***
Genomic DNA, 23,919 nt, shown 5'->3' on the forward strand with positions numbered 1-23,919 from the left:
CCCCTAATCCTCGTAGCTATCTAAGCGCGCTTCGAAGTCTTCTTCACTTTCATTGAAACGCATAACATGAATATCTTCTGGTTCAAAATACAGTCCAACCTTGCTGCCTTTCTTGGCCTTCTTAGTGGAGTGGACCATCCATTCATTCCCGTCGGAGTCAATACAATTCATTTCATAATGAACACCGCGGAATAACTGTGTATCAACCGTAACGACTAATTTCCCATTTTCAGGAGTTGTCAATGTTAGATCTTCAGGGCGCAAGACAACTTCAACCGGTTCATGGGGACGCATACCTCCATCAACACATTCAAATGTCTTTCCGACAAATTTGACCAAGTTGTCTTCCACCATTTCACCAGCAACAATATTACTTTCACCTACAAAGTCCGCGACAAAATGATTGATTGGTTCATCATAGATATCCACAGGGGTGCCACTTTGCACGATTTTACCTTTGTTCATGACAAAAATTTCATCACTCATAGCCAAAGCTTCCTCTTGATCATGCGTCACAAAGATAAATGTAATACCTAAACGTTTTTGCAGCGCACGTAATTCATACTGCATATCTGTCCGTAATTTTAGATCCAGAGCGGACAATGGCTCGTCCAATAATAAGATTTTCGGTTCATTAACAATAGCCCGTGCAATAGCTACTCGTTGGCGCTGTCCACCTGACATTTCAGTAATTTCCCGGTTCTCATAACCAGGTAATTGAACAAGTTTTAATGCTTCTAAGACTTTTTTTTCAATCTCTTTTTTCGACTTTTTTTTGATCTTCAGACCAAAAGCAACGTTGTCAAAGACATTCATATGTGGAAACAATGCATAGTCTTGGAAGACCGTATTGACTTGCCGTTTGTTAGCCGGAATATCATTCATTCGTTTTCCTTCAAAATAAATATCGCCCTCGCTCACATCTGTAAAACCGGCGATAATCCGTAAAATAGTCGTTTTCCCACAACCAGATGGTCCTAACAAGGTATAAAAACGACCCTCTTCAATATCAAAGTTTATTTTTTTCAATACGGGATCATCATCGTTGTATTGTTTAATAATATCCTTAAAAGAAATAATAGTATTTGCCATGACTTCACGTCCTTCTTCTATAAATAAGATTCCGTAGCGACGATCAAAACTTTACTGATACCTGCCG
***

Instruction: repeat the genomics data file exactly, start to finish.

Genomic DNA, 23,919 nt, shown 5'->3' on the forward strand with positions numbered 1-23,919 from the left:
CCCCTAATCCTCGTAGCTATCTAAGCGCGCTTCGAAGTCTTCTTCACTTTCATTGAAACGCATAACATGAATATCTTCTGGTTCAAAATACAGTCCAACCTTGCTGCCTTTCTTGGCCTTCTTAGTGGAGTGGACCATCCATTCATTCCCGTCGGAGTCAATACAATTCATTTCATAATGAACACCGCGGAATAACTGTGTATCAACCGTAACGACTAATTTCCCATTTTCAGGAGTTGTCAATGTTAGATCTTCAGGGCGCAAGACAACTTCAACCGGTTCATGGGGACGCATACCTCCATCAACACATTCAAATGTCTTTCCGACAAATTTGACCAAGTTGTCTTCCACCATTTCACCAGCAACAATATTACTTTCACCTACAAAGTCCGCGACAAAATGATTGATTGGTTCATCATAGATATCCACAGGGGTGCCACTTTGCACGATTTTACCTTTGTTCATGACAAAAATTTCATCACTCATAGCCAAAGCTTCCTCTTGATCATGCGTCACAAAGATAAATGTAATACCTAAACGTTTTTGCAGCGCACGTAATTCATACTGCATATCTGTCCGTAATTTTAGATCCAGAGCGGACAATGGCTCGTCCAATAATAAGATTTTCGGTTCATTAACAATAGCCCGTGCAATAGCTACTCGTTGGCGCTGTCCACCTGACATTTCAGTAATTTCCCGGTTCTCATAACCAGGTAATTGAACAAGTTTTAATGCTTCTAAGACTTTTTTTTCAATCTCTTTTTTCGACTTTTTTTTGATCTTCAGACCAAAAGCAACGTTGTCAAAGACATTCATATGTGGAAACAATGCATAGTCTTGGAAGACCGTATTGACTTGCCGTTTGTTAGCCGGAATATCATTCATTCGTTTTCCTTCAAAATAAATATCGCCCTCGCTCACATCTGTAAAACCGGCGATAATCCGTAAAATAGTCGTTTTCCCACAACCAGATGGTCCTAACAAGGTATAAAAACGACCCTCTTCAATATCAAAGTTTATTTTTTTCAATACGGGATCATCATCGTTGTATTGTTTAATAATATCCTTAAAAGAAATAATAGTATTTGCCATGACTTCACGTCCTTCTTCTATAAATAAGATTCCGTAGCGACGATCAAAACTTTACTGATACCTGCCG